Your lighting ideas hold great power in every room – often used to make a statement or make a space feel bigger. However, as Chelsey suggests, they are particularly impactful in terms of self-care. 

'Low lighting slows us down, whether that be string lights, lamps, or color mood lights,' she says. LED light bulbs offer an ambient glow, and they're also more energy efficient (compared to standard bulbs) – making your self-care space slightly more sustainable, too. 

3. Opt for a grounding palette

Living room fire place with brown foot stool

(Image credit: Anna Stathaki / Future)

The growing interest in color psychology is already no secret, so it is perhaps unsurprising that your palette plays a part in your self-care space. Light blue is one of the most calming colors you can choose, and it's entirely backed by sleep experts – welcome news if you're creating your space in the bedroom. 

Chelsey similarly recommends drawing your color ideas from nature – including warm neutrals and various shades of green that will connect you to the world beyond your four walls. 

4. Create fluidity through shapes

White scandinavian design living room with pink chair

(Image credit: Jon Day Photography)

If your self-care space is large enough to welcome large furniture, Chelsey recommends choosing round, circular shapes and edges that will create fluidity. 

'You can add floor cushions, window coverings, and bedding,' she says. 'And for hard goods like tables, wood or natural stone which allows you to feel grounded.' She urges you to place most of your furnishings on the ground to emphasize this feeling further.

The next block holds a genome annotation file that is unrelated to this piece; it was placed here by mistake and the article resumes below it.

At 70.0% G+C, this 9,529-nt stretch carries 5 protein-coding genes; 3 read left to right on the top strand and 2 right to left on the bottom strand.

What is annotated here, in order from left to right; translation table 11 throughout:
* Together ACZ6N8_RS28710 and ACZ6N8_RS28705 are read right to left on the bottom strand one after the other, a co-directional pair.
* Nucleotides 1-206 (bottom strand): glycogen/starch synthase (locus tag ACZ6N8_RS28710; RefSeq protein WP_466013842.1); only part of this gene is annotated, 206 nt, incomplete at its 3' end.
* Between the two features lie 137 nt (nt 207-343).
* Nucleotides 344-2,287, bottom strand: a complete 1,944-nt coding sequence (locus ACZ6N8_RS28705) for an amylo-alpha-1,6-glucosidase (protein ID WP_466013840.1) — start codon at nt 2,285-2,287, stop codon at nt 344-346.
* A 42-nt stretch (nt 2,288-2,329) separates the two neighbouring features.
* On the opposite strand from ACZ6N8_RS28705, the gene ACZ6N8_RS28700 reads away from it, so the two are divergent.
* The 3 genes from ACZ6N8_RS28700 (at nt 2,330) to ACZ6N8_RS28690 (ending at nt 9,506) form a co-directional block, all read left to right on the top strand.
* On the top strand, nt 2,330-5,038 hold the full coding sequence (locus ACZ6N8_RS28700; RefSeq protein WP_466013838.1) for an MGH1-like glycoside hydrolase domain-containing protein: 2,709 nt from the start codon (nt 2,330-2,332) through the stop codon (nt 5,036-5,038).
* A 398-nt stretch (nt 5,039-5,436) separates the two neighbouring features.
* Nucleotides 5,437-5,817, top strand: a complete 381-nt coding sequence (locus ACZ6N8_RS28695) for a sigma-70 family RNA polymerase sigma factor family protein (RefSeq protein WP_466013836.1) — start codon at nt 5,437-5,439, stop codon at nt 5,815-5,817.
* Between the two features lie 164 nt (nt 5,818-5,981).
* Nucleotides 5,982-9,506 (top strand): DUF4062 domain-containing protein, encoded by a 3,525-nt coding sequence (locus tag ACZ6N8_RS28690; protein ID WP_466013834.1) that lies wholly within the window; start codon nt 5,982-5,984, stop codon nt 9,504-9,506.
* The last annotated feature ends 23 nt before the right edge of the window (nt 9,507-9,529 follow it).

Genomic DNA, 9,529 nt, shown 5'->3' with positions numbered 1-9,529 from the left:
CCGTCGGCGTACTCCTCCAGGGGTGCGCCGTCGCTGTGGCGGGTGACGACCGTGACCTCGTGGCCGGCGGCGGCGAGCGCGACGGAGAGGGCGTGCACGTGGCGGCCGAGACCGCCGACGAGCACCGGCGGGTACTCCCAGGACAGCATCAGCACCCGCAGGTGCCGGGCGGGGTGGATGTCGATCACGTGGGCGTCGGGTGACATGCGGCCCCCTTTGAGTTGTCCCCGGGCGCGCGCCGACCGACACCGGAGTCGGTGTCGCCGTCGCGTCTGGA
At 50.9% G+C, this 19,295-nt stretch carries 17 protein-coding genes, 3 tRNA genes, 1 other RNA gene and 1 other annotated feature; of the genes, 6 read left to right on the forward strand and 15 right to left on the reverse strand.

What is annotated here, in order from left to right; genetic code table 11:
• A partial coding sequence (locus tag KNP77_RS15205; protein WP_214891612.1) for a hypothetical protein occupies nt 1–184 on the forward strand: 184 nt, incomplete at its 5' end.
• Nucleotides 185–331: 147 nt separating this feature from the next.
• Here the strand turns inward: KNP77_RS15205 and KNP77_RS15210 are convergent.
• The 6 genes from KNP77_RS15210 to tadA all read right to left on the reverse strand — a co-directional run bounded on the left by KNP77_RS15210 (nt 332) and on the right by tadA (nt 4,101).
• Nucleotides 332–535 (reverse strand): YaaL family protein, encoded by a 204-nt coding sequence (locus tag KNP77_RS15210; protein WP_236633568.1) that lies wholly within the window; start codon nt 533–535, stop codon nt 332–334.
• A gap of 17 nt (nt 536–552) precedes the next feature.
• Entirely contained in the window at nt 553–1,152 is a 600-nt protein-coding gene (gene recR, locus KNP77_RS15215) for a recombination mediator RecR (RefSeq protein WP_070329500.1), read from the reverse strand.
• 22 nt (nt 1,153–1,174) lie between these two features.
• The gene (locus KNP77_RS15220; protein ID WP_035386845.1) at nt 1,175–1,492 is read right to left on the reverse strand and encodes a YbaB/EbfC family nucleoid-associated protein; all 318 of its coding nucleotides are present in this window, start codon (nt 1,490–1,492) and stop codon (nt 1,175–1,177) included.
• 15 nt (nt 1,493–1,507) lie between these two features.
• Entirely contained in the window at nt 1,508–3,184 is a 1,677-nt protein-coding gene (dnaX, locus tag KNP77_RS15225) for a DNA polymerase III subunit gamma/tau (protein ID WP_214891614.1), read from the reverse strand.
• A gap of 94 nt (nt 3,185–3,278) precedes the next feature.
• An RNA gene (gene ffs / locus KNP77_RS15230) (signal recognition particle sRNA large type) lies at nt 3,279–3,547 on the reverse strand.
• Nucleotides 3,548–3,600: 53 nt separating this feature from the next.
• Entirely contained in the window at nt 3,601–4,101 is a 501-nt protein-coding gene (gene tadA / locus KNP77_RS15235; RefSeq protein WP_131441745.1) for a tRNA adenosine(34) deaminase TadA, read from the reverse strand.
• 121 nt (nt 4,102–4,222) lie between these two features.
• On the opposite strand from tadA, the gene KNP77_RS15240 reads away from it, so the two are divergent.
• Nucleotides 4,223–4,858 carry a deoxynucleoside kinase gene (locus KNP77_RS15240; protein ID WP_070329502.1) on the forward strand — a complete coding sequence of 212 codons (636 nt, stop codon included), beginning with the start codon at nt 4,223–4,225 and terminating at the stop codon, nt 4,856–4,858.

5. Finish with houseplants

A large huoseplant in a large vase on a living room table, two brown leather chairs


The best house plants need to introduction, as their natural benefits are already admired for their mood-boosting qualities. This is why Sam Baldry, the Head of Design at Swoon, urges you to bring them into your self-care space.

'Not only have [plants] been scientifically proven to boost moods and increase creativity levels, they can also reduce stress, as well as eliminate air pollutants in your home,' he says. 'They  can contribute to promoting wellness and self-care, as well as creating an aesthetically pleasing display in every space.' Let the preparation begin. 

Megan Slack
Head of Celebrity Style News

Megan is the Head of Celebrity Style News at Homes & Gardens. She first joined Future Plc as a News Writer across their interiors titles, including Livingetc and Real Homes, before becoming H&G's News Editor in April 2022. She now leads the Celebrity/ News team. Before joining Future, Megan worked as a News Explainer at The Telegraph, following her MA in International Journalism at the University of Leeds. During her BA in English Literature and Creative Writing, she gained writing experience in the US while studying in New York. Megan also focused on travel writing during her time living in Paris, where she produced content for a French travel site. She currently lives in London with her antique typewriter and an expansive collection of houseplants.